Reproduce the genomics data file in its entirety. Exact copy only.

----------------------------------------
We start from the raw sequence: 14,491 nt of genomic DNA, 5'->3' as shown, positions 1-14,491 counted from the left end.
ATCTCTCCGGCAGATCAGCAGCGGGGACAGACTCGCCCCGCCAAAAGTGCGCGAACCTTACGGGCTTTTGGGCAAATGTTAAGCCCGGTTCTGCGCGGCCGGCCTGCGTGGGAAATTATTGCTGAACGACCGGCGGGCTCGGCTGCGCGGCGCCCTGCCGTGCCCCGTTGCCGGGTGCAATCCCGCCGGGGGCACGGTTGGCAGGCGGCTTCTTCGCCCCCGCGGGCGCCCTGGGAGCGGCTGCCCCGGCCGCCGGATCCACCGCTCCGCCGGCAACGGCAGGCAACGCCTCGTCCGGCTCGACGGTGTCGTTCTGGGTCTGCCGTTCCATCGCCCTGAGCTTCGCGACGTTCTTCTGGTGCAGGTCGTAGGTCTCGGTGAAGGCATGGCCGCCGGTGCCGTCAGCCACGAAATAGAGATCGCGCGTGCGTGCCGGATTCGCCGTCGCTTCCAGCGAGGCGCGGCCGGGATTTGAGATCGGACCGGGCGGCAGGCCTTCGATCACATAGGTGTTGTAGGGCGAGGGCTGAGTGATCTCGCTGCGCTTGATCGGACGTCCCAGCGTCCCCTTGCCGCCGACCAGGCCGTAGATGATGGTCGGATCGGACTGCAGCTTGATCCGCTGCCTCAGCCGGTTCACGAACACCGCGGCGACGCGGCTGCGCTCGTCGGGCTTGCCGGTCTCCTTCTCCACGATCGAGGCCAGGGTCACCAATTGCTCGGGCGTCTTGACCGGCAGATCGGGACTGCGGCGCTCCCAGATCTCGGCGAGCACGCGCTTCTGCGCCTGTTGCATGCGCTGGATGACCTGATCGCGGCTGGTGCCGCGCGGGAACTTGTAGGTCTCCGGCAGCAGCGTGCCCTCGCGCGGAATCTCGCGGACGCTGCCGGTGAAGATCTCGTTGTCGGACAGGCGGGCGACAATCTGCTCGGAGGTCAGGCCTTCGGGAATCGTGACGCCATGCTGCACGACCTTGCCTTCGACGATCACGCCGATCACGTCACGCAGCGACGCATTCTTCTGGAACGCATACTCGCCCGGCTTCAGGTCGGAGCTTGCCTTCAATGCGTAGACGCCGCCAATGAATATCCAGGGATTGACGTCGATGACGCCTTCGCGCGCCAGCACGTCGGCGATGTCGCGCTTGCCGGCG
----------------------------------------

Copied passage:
We start from the raw sequence: 14,491 nt of genomic DNA, 5'->3' as shown, positions 1-14,491 counted from the left end.
ATCTCTCCGGCAGATCAGCAGCGGGGACAGACTCGCCCCGCCAAAAGTGCGCGAACCTTACGGGCTTTTGGGCAAATGTTAAGCCCGGTTCTGCGCGGCCGGCCTGCGTGGGAAATTATTGCTGAACGACCGGCGGGCTCGGCTGCGCGGCGCCCTGCCGTGCCCCGTTGCCGGGTGCAATCCCGCCGGGGGCACGGTTGGCAGGCGGCTTCTTCGCCCCCGCGGGCGCCCTGGGAGCGGCTGCCCCGGCCGCCGGATCCACCGCTCCGCCGGCAACGGCAGGCAACGCCTCGTCCGGCTCGACGGTGTCGTTCTGGGTCTGCCGTTCCATCGCCCTGAGCTTCGCGACGTTCTTCTGGTGCAGGTCGTAGGTCTCGGTGAAGGCATGGCCGCCGGTGCCGTCAGCCACGAAATAGAGATCGCGCGTGCGTGCCGGATTCGCCGTCGCTTCCAGCGAGGCGCGGCCGGGATTTGAGATCGGACCGGGCGGCAGGCCTTCGATCACATAGGTGTTGTAGGGCGAGGGCTGAGTGATCTCGCTGCGCTTGATCGGACGTCCCAGCGTCCCCTTGCCGCCGACCAGGCCGTAGATGATGGTCGGATCGGACTGCAGCTTGATCCGCTGCCTCAGCCGGTTCACGAACACCGCGGCGACGCGGCTGCGCTCGTCGGGCTTGCCGGTCTCCTTCTCCACGATCGAGGCCAGGGTCACCAATTGCTCGGGCGTCTTGACCGGCAGATCGGGACTGCGGCGCTCCCAGATCTCGGCGAGCACGCGCTTCTGCGCCTGTTGCATGCGCTGGATGACCTGATCGCGGCTGGTGCCGCGCGGGAACTTGTAGGTCTCCGGCAGCAGCGTGCCCTCGCGCGGAATCTCGCGGACGCTGCCGGTGAAGATCTCGTTGTCGGACAGGCGGGCGACAATCTGCTCGGAGGTCAGGCCTTCGGGAATCGTGACGCCATGCTGCACGACCTTGCCTTCGACGATCACGCCGATCACGTCACGCAGCGACGCATTCTTCTGGAACGCATACTCGCCCGGCTTCAGGTCGGAGCTTGCCTTCAATGCGTAGACGCCGCCAATGAATATCCAGGGATTGACGTCGATGACGCCTTCGCGCGCCAGCACGTCGGCGATGTCGCGCTTGCCGGCG